If a Mount Rushmore were to exist for horror film directors, there is no question that Wes Craven would be on it. Eyes wide open. Certainly not sleeping. It was with great sadness that film lovers learned of his death at age 76 due to a battle with brain cancer. His influence has been inescapable and that is no understatement. When I learned of his death, I was watching the MTV VMA’s (a horror show of a different kind) and the network was incessantly running promos for their TV version of Scream, based on the franchise he directed.
For over 40 years, Mr. Craven’s work was synonymous with being on the cutting edge of the horror genre. 1972’s The Last House on the Left and 1977’s The Hills Have Eyes are hard edged genre classics. 1984’s A Nightmare on Elm Street brought the slasher flick to new heights. 1996’s Scream both parodied horror movies while being a brilliantly effective one of its own.
These are the obvious titles that will be discussed with his work but allow me to put forth two more that probably won’t be focused on as much. 1988’s The Serpent and the Rainbow is a voodoo infused underrated effort that is definitely worth a look. 2005’s Red Eye is an effective B movie thriller with taut direction and quality performances from Rachel McAdams and Cillian Murphy.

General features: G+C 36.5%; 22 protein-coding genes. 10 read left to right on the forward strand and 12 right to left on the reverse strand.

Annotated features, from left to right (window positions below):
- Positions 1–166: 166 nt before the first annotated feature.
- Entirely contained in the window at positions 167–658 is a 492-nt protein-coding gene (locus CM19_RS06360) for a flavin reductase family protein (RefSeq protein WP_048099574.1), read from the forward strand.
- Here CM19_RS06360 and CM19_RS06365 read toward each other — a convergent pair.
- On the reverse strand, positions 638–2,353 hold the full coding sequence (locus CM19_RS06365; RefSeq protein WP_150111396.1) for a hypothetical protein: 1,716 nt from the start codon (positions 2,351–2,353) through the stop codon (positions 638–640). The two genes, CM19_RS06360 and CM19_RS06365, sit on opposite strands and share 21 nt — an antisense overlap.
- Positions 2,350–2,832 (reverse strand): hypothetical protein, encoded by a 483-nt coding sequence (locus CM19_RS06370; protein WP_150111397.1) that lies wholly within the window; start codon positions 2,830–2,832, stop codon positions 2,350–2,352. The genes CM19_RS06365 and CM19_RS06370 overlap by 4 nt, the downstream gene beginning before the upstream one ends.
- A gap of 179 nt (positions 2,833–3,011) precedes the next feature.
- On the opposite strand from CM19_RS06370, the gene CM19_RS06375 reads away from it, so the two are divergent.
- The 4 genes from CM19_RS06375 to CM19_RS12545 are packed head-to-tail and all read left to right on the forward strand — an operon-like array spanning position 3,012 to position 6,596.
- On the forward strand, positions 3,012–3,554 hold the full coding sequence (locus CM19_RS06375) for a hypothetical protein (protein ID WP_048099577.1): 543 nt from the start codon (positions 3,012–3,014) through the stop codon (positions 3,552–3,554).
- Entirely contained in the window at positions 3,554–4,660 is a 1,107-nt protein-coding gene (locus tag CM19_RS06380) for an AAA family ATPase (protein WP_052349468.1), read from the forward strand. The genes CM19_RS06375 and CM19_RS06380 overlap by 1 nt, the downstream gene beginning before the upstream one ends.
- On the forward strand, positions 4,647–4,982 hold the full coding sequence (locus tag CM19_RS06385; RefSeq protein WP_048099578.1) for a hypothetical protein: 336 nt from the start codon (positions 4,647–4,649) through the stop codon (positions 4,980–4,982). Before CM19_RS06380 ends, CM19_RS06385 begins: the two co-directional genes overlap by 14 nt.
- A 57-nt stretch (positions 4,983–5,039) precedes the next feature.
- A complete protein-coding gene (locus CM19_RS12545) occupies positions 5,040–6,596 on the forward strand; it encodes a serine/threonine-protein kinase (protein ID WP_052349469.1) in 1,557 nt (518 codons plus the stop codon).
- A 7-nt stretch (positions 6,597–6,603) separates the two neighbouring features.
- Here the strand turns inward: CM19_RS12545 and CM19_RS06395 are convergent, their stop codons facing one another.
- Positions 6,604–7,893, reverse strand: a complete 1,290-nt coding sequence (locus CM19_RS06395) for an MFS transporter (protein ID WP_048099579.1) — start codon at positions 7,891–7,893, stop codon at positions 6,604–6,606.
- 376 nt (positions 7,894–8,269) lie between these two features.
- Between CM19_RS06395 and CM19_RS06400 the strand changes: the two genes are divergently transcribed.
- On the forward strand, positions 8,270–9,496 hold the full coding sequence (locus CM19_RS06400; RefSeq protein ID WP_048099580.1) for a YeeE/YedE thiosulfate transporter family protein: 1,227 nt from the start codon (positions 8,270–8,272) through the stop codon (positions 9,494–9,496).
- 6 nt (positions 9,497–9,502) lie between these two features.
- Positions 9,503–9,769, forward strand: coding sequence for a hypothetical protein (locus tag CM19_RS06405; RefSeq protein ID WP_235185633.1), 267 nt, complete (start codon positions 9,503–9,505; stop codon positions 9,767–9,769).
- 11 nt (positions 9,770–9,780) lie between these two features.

Craven is also responsible for 1982’s fun monster pic Swamp Thing and directing Meryl Streep to an Oscar nomination in 1999’s drama Music of My Heart. There were missteps too. His 1995 Eddie Murphy vanity project Vampire in Brooklyn immediately comes to mind. The Scream sequels tended to go down in quality as they continued on.
Yet few filmmakers have defined and redefined a particular genre as much as Wes Craven. His works have and will continue to stand the test of time. One only needs to look at how many of his pictures have already been remade or spawned sequels. The original editions of Elm Street and Scream in particular stand as hallmarks of horror that will continue to make audiences lose sleep and laugh about it forever. When it’s impossible to imagine a genre of film without the contribution of one man, that’s a legacy of greatness. Few directors can make that claim. Wes Craven was one of them. Sleep well, Mr. Craven.